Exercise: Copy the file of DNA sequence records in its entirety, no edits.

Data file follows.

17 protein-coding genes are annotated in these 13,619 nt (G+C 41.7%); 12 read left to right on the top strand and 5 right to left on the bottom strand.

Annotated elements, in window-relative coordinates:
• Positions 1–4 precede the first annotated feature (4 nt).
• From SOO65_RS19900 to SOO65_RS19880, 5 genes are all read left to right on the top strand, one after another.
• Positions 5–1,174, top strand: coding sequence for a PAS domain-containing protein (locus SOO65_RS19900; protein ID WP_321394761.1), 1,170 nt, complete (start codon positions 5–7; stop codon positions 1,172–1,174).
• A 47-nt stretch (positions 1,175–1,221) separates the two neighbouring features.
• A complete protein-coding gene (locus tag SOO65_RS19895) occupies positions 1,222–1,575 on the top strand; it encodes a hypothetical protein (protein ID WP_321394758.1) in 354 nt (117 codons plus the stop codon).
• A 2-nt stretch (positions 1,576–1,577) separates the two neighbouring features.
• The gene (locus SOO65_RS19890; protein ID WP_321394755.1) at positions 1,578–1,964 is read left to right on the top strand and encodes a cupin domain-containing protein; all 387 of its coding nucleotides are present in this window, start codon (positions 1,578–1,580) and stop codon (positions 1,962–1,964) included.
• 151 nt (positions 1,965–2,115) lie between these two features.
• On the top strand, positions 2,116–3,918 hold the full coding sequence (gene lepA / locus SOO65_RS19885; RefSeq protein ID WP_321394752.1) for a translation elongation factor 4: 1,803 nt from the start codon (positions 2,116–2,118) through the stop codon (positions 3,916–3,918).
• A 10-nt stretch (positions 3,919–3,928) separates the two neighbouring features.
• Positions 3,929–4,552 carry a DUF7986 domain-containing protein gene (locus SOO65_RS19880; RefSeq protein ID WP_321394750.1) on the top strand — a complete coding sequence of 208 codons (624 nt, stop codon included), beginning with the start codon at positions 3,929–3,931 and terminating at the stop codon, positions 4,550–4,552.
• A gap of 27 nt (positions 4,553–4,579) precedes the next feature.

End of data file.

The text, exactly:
17 protein-coding genes are annotated in these 13,619 nt (G+C 41.7%); 12 read left to right on the top strand and 5 right to left on the bottom strand.

Annotated elements, in window-relative coordinates:
• Positions 1–4 precede the first annotated feature (4 nt).
• From SOO65_RS19900 to SOO65_RS19880, 5 genes are all read left to right on the top strand, one after another.
• Positions 5–1,174, top strand: coding sequence for a PAS domain-containing protein (locus SOO65_RS19900; protein ID WP_321394761.1), 1,170 nt, complete (start codon positions 5–7; stop codon positions 1,172–1,174).
• A 47-nt stretch (positions 1,175–1,221) separates the two neighbouring features.
• A complete protein-coding gene (locus tag SOO65_RS19895) occupies positions 1,222–1,575 on the top strand; it encodes a hypothetical protein (protein ID WP_321394758.1) in 354 nt (117 codons plus the stop codon).
• A 2-nt stretch (positions 1,576–1,577) separates the two neighbouring features.
• The gene (locus SOO65_RS19890; protein ID WP_321394755.1) at positions 1,578–1,964 is read left to right on the top strand and encodes a cupin domain-containing protein; all 387 of its coding nucleotides are present in this window, start codon (positions 1,578–1,580) and stop codon (positions 1,962–1,964) included.
• 151 nt (positions 1,965–2,115) lie between these two features.
• On the top strand, positions 2,116–3,918 hold the full coding sequence (gene lepA / locus SOO65_RS19885; RefSeq protein ID WP_321394752.1) for a translation elongation factor 4: 1,803 nt from the start codon (positions 2,116–2,118) through the stop codon (positions 3,916–3,918).
• A 10-nt stretch (positions 3,919–3,928) separates the two neighbouring features.
• Positions 3,929–4,552 carry a DUF7986 domain-containing protein gene (locus SOO65_RS19880; RefSeq protein ID WP_321394750.1) on the top strand — a complete coding sequence of 208 codons (624 nt, stop codon included), beginning with the start codon at positions 3,929–3,931 and terminating at the stop codon, positions 4,550–4,552.
• A gap of 27 nt (positions 4,553–4,579) precedes the next feature.